Nice, much less verbose! Now let’s compare it to when we add the new Button Type feature:

button "Submit" (config |> setOnClick (Just Submit))
, button "Submit" (config |> setOnClick (Just GoToReports))
, button "Settings" (config |> setDisabled True |> setType Outline)
, button "" (config |> setOnClick (Just GoToProfile) |> setIcon (Just "profile.svg") )
, button "Logout" (config |> setOnClick (Just Logout) |> setType Text)

Notice only line 3 and 5 need to change; the rest still work. Imagine components not just all over your project, but in OTHER projects using your component library. This has the subtle, but powerful feature of allowing you to publish new features to your components and library without causing the existing API to break. Those who update to your library will not have to change any code.

In short, less verbose, no parameter order problems, and API additions do not break existing code.

Keep in mind for the pipes, many in Elm, whether they’re using elm-format or not, will break the pipes to a different line in case there are many of them. For some, they find this more readable (I’m in that group). Let’s show an example of that using the same pattern to design a Paginator, the row of numbered buttons that allow you to move between pages of data.

paginator
    (TotalPages 6)
    (config |> setSelectPage SelectPageNumber)

This’ll give you the bare minimum to set the total number of pages, and a click handler when someone clicks on one of the number buttons. When we get a new feature of having previous page and next page buttons, OR if we only want to enable that feature when the user is listening for it, we can chain those too as well as setting what current page is selected by default:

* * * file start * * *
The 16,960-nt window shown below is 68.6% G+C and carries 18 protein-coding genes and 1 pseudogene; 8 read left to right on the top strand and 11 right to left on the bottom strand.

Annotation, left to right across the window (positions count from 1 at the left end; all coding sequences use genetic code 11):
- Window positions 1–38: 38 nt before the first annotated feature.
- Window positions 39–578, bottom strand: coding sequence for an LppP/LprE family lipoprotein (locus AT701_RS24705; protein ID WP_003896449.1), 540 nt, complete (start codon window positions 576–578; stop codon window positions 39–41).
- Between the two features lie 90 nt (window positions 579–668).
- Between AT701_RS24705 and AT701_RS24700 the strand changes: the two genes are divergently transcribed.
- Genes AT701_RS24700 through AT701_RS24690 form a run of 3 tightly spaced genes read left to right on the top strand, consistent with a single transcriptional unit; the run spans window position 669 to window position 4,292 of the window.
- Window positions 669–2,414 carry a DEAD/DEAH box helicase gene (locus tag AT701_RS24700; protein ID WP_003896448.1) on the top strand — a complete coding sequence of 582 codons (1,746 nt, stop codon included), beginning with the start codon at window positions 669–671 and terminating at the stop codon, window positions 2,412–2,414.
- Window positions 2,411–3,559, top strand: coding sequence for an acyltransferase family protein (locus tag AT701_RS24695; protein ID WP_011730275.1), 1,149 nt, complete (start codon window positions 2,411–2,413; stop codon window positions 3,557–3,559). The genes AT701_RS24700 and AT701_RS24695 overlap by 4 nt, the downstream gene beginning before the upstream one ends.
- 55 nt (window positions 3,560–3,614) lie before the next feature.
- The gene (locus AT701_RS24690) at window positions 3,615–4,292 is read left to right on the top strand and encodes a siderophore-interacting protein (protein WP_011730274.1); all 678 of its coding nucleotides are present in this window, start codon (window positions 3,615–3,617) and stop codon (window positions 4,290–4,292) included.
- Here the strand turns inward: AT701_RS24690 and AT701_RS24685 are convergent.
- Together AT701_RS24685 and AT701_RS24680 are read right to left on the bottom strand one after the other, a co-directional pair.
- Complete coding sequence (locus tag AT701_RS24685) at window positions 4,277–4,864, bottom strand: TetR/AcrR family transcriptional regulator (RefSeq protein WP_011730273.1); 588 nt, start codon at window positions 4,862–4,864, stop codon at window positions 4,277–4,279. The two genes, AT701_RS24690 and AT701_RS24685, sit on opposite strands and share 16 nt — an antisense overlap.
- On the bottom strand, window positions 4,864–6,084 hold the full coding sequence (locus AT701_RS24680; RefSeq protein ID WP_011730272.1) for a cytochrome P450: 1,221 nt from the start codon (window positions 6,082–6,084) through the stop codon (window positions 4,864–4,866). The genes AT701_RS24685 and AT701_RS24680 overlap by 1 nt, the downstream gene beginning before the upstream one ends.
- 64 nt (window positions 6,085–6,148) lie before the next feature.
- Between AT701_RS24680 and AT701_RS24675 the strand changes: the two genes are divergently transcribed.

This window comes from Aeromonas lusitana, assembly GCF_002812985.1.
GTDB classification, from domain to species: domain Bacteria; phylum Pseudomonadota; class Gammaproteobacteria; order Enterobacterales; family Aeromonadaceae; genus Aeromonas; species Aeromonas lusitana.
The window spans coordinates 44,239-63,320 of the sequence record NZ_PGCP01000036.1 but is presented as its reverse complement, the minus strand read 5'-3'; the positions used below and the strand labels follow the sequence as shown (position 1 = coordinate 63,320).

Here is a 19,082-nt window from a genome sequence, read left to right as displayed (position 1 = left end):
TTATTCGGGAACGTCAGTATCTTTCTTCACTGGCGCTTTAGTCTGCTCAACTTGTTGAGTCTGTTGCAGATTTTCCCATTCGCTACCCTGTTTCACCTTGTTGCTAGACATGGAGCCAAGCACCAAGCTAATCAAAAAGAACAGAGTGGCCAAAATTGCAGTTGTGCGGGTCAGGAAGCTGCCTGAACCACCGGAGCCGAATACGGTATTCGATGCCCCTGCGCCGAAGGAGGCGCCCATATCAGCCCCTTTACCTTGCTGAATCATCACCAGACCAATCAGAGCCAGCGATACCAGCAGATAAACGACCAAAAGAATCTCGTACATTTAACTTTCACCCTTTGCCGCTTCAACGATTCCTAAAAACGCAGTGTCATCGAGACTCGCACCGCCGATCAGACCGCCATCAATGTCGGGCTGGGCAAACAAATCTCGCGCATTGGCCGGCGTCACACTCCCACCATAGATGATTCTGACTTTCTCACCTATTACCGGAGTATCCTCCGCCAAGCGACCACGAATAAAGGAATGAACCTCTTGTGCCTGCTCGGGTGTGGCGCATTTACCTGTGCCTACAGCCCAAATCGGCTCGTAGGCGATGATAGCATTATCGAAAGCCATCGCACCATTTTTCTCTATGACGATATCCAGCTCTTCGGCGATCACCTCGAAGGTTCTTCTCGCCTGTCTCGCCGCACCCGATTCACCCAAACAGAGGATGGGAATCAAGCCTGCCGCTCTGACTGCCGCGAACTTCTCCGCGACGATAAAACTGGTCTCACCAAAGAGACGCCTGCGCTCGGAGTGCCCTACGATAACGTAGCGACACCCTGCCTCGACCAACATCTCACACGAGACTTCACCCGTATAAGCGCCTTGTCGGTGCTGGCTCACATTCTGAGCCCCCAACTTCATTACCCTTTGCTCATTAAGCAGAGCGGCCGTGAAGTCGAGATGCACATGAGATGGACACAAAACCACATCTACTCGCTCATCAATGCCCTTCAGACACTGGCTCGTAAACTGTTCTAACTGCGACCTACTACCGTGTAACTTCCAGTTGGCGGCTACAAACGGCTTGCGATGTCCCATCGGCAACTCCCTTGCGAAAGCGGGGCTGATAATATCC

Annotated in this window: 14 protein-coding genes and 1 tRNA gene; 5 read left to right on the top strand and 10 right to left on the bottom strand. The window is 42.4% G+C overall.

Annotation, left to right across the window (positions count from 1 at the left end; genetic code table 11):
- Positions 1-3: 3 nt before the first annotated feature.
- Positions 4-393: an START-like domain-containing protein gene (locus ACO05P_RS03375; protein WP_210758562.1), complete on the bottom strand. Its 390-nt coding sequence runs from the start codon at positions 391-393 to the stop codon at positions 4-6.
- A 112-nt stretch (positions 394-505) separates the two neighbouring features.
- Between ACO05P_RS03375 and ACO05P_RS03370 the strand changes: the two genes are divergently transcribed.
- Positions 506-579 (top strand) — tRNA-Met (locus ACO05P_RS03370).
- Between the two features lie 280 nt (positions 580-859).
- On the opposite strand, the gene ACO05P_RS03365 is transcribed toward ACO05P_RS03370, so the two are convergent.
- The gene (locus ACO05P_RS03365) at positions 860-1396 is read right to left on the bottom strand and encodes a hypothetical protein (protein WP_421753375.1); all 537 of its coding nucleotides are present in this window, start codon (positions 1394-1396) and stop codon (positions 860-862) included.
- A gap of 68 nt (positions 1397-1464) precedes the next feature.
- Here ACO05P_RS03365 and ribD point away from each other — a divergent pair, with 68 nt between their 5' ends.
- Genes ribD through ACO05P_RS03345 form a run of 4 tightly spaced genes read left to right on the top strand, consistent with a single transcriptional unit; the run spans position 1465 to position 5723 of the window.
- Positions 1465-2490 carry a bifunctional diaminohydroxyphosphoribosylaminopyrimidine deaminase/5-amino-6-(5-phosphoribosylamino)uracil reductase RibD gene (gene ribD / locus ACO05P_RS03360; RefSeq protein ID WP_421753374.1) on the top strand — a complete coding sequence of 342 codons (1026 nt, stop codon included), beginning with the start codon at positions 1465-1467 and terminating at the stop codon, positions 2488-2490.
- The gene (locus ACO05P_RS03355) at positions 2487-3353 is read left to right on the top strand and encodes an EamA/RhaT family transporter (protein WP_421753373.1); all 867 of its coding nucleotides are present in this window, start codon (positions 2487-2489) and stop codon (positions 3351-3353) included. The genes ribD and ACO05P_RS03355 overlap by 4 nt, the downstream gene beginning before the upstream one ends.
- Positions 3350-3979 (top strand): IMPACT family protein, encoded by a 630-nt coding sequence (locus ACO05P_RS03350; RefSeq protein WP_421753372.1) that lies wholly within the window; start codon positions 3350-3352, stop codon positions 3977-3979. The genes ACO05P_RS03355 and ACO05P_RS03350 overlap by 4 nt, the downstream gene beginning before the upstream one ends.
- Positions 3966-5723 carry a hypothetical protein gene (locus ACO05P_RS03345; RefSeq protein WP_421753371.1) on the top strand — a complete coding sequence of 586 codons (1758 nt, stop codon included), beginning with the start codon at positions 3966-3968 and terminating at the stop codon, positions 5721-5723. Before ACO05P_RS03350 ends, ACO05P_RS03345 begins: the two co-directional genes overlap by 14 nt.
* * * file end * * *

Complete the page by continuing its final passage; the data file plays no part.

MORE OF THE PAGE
paginator
    (TotalPages 86)
    (config |> setSelectPage SelectPageNumber
     |> setPreviousPage PreviousPage
     |> setNextPage NextPage
     |> setCurrentPage 46 )

Any Downsides?

As you can see, for UI components that abstract basic HTML tags, the Builder Pattern is powerful in helping your API be easier to use, not having order problems, and preventing existing code from having to be changed if you add a feature.

Let’s talk about the downsides.

First, it’s unclear what the defaults are… because they’re abstracted away. We’re just “guessing” that a Button defaults to not having it’s disabled property set to true because “that’s how most buttons work”. Intuition is fine, but intuition can be wrong; that’s why we’re using types and a strict compiler. This forces people to read your source code and documentation to know what the defaults are.

Second, this creates a ton of setter functions in your component code to support this style for your customers. They’re not hard to write, but there is 1 for each setting, and more feature full components will have at least 1 setter for each exposed feature.

API Implementation

We’ve talked about how consuming the API looks like, now let’s look at how you’d write it. We’ll take our existing record and types from above first: